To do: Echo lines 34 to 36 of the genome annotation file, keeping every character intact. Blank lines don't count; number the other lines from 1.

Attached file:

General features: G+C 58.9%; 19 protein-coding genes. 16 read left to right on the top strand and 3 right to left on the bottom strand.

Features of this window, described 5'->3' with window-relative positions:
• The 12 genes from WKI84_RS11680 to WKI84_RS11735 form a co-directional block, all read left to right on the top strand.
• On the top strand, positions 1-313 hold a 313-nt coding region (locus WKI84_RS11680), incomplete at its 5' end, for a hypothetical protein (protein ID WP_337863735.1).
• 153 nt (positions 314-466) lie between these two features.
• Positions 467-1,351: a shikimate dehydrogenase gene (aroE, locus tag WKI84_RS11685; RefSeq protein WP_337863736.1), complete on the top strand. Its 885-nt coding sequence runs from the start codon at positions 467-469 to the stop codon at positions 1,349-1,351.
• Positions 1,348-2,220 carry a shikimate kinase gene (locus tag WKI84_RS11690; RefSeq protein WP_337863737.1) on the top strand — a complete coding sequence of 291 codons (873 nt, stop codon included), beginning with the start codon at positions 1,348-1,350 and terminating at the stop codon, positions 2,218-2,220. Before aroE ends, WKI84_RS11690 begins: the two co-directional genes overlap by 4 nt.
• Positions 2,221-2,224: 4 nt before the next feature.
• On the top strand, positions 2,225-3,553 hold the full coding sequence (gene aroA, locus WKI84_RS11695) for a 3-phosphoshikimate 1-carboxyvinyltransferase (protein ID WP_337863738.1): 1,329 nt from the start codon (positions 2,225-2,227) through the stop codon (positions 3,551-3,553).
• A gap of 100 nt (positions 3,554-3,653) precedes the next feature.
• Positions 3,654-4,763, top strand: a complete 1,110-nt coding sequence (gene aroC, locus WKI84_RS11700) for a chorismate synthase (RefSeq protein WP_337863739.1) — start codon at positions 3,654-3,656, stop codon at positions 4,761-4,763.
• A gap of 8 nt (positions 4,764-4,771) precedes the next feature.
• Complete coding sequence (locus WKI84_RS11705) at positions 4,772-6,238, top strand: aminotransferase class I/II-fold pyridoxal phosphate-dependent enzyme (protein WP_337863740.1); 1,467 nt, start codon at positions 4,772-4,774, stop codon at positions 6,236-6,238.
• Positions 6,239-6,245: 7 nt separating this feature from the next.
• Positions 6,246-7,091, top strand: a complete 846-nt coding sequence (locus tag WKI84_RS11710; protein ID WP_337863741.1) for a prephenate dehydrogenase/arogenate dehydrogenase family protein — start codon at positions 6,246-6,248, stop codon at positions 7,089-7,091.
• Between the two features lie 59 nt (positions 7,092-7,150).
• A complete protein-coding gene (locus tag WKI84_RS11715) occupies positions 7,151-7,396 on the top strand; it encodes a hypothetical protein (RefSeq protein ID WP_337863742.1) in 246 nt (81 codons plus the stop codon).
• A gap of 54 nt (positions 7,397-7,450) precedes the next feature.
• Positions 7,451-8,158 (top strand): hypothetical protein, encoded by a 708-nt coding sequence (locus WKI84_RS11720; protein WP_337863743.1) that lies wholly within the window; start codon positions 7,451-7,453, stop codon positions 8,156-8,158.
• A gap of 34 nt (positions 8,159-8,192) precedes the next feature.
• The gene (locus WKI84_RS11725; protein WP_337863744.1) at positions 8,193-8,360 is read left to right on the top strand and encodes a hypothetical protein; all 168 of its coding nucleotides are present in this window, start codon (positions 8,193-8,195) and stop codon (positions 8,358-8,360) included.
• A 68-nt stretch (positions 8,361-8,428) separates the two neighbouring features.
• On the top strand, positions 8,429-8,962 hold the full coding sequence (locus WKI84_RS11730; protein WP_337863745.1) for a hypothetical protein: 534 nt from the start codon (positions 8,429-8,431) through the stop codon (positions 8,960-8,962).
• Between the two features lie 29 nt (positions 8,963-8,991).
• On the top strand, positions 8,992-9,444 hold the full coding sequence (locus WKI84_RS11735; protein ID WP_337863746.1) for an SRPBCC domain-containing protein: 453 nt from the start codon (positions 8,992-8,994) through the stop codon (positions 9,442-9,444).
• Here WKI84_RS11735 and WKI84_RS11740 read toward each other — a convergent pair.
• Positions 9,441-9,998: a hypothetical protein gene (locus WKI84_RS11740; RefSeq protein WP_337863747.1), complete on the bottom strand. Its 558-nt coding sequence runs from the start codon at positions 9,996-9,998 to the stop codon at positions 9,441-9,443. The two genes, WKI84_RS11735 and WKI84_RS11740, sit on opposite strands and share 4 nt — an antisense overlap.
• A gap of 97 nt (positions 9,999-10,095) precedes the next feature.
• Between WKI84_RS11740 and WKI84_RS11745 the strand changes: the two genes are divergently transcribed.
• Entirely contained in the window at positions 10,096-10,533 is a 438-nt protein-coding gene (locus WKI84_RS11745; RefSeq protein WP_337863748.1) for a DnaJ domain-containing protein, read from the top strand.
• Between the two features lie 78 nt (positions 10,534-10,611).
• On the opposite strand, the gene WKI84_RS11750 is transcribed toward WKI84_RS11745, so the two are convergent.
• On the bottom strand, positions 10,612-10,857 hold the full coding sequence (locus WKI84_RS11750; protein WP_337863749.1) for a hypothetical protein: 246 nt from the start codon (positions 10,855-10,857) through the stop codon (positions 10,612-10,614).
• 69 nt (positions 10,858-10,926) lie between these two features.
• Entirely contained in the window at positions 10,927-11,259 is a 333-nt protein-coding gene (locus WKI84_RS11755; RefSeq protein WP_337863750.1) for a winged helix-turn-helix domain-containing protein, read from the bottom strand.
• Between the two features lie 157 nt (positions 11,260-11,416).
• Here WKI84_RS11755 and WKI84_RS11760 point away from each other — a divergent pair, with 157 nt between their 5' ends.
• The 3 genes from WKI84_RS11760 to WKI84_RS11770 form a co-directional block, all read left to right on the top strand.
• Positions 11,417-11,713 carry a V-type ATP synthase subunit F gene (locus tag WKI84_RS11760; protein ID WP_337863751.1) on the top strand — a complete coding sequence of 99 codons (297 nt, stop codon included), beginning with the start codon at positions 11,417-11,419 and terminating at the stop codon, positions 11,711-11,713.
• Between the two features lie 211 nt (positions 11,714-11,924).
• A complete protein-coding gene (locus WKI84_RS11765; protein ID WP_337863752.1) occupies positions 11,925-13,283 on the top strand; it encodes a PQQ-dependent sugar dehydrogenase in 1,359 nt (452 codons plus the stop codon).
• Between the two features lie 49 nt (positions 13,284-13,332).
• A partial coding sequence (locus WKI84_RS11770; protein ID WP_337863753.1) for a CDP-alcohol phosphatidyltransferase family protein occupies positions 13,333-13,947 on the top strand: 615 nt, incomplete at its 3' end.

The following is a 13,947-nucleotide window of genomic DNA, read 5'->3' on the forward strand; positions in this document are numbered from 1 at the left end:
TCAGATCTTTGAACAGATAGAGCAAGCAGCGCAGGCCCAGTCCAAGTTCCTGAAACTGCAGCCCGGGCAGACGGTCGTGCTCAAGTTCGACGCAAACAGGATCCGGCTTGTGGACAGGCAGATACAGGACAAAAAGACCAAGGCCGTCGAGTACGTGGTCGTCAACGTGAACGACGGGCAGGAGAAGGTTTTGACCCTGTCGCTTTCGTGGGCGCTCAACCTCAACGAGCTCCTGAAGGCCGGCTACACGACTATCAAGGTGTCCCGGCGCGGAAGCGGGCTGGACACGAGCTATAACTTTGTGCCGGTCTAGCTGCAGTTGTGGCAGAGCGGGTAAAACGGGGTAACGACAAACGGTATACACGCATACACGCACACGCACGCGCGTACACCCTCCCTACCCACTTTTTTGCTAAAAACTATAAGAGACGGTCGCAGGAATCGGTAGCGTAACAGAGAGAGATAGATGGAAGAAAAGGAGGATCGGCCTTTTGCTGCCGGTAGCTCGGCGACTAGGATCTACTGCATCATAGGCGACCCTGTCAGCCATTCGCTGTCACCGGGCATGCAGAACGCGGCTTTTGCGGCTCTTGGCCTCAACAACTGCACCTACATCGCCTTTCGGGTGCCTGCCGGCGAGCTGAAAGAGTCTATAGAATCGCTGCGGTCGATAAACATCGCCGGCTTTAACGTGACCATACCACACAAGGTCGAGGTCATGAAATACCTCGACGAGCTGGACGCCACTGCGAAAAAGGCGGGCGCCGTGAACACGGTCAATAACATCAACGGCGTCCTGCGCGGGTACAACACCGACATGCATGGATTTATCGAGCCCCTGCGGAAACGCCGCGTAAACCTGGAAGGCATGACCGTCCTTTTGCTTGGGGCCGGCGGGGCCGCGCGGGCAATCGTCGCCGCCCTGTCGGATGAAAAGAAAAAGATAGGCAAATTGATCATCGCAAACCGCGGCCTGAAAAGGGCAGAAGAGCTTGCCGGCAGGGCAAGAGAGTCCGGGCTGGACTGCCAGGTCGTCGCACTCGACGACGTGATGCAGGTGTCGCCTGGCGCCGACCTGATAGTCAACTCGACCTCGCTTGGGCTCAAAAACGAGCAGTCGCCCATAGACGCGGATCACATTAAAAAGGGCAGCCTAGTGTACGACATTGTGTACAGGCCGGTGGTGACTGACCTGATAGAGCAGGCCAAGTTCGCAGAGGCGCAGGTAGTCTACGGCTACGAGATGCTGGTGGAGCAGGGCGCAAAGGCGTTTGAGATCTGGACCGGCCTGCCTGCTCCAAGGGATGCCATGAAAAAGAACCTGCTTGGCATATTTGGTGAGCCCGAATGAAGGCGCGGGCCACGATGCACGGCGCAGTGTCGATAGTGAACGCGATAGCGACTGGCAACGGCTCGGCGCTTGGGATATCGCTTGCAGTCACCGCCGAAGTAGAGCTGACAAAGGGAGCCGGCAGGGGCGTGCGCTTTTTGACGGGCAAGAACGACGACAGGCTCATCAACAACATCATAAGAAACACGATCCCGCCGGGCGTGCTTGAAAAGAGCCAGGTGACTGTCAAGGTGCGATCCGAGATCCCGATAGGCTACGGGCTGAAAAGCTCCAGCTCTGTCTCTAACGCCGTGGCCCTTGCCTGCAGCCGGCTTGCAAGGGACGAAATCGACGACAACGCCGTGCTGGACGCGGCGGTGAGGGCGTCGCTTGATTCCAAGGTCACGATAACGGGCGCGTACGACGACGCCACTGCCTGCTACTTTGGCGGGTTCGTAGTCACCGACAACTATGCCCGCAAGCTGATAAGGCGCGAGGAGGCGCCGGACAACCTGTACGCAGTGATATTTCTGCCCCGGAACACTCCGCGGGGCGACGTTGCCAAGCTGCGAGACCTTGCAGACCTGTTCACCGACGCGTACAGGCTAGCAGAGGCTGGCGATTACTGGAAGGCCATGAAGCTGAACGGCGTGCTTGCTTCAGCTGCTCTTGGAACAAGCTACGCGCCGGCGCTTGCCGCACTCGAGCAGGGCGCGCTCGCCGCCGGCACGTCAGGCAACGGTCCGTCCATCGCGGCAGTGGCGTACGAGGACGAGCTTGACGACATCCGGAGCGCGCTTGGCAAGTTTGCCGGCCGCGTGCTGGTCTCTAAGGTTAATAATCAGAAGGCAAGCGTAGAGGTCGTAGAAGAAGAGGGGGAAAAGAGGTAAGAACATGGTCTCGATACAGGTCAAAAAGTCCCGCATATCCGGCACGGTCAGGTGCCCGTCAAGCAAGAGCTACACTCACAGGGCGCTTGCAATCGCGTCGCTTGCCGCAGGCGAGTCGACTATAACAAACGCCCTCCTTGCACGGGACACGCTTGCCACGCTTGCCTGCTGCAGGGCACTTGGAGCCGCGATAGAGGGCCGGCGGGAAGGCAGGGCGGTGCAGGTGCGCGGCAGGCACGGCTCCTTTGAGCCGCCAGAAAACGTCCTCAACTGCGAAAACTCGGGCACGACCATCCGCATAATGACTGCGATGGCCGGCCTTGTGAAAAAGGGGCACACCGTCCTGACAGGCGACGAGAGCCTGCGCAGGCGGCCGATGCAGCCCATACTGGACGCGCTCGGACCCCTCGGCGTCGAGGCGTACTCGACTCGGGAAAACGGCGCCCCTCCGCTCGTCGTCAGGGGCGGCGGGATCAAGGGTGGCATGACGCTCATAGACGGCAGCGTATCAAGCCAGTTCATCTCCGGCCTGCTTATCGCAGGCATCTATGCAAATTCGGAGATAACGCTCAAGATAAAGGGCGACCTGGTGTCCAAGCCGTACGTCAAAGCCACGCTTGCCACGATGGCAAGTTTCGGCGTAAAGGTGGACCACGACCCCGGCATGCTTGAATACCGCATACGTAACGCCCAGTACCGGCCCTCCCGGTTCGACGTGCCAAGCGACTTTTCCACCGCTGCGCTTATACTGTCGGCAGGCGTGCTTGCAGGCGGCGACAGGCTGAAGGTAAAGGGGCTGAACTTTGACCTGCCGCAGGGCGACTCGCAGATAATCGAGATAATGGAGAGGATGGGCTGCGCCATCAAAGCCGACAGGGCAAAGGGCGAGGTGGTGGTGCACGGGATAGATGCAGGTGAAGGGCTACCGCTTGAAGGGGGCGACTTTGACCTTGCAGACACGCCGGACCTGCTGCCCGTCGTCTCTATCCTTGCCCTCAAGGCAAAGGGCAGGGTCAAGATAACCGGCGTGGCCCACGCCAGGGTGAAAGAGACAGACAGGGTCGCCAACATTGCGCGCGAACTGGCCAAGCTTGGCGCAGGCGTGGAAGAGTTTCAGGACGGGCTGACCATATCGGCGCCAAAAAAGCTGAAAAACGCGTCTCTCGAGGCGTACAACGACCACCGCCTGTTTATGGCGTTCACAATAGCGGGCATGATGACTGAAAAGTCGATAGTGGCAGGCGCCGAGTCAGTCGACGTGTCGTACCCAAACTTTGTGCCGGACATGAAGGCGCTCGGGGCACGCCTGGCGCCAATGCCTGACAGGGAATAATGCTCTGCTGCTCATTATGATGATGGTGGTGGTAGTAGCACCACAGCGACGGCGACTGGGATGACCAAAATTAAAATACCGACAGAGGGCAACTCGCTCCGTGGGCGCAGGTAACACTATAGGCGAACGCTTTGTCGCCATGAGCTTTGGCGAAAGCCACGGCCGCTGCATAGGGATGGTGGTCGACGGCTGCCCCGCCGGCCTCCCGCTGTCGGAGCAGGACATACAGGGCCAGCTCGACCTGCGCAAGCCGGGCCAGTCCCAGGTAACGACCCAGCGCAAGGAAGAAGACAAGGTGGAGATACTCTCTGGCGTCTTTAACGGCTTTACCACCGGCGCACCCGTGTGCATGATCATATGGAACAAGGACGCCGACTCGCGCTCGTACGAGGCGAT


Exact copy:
• 69 nt (positions 10,858-10,926) lie between these two features.
• Entirely contained in the window at positions 10,927-11,259 is a 333-nt protein-coding gene (locus WKI84_RS11755; RefSeq protein WP_337863750.1) for a winged helix-turn-helix domain-containing protein, read from the bottom strand.
• Between the two features lie 157 nt (positions 11,260-11,416).